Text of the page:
Ostensibly, Peter Gammons, longtime sportswriter and current co-host on ESPN’s “Baseball Tonight,” was at the Money Management Institute’s conference in Boston to “share his insights on gaining the winning edge.”
Apparently, that meant Gammons was going to talk baseball. The city of Boston was already getting over an early-season hangover, having watched the Red Sox defeat the Yankees in three of four games in the first series of the year. Of course, the local taverns were filled with the fatalistic ruminations of the Boston Bruins losing in a seven-game series in the National Hockey League playoffs to the Montreal Canadians.
Back in the main conference room, Gammons covered most aspects of the game in about an hour’s time. This room was full at the beginning of the conference a day before, Tuesday morning, but attendance by this time was sparse. But it was a devoted contingent.
Among Gammons’ predictions: Pete Rose getting to the Hall of Fame will continue to be a dead issue and San Francisco Giants outfielder Barry Bonds could very well hit .400 this season. Gammons boldest prediction was for a Red Sox-Cubs World Series, which drew a round of applause from the remaining attendees.
The amassed audience peppered Gammons with a dozen or so questions, which seemed to irk conference co-chair Peter Cieszko of Citigroup Asset Management, who noted that other panelists did well to get one or two queries from their audiences.
The collegial-cum-vaudevillian atmosphere for the conference was set early by Chip Roame of Tiburon Strategic Advisors, who delivered a speech somewhere between a digression on hard data and a stream-of-consciousness rambling on whatever seemed to pop into his head.
Roame had a lot of points—including the fact that he’s really not a fan of marketing hedge funds to mass investors—but he hit his high moment when bringing up the famed intergenerational wealth transfer that’s supposed to occur, sometime in the near future.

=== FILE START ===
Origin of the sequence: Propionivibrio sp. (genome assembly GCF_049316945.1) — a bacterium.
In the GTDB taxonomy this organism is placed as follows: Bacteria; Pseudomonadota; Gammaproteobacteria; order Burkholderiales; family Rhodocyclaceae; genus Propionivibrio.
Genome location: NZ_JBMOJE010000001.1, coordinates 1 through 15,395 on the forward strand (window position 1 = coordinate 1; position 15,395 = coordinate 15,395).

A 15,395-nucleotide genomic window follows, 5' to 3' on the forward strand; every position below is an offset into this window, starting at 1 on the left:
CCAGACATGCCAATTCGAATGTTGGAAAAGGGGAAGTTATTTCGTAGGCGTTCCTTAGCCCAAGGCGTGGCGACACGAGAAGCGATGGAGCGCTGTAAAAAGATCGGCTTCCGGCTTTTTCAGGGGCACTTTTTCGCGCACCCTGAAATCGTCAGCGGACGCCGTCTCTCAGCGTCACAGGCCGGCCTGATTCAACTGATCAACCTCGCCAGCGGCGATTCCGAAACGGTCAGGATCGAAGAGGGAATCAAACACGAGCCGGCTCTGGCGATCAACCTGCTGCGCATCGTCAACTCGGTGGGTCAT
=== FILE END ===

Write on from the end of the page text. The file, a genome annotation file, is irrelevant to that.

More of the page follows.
“There’s this mythical wealth transfer,” he said. “That’s the thing I keep running out to my mailbox every morning for—that envelope from Granny that says ‘Wealth Transfer’ on it.”
The Money Management Institute’s conference on separately managed accounts was supposed to be about the further development of these products and how they fit into client portfolios. But the various terms—UMA, SMA, MSP—that are accepted jargon in the industry can’t help but sound like a Dick Vitale chalkboard gone berserk.
That disease spread to the firms as well. During the second day of presentations, Mark Staples, managing director of Wachovia Securities’ consulting services group, displayed a graphic laying out the different channels in which registered reps can operate at the firm (possibly the first public explanation of all of Wachovia’s myriad advisor segments in the firm’s history), which included several three-letter acronyms to refer to the Investment Services Group (ISG), the private client group (PCG) and the other divisions.
“I attempted to chair the committee to eliminate three-letter acronyms from the firm, but gave up when it became known as the TLA committee,” Staples said.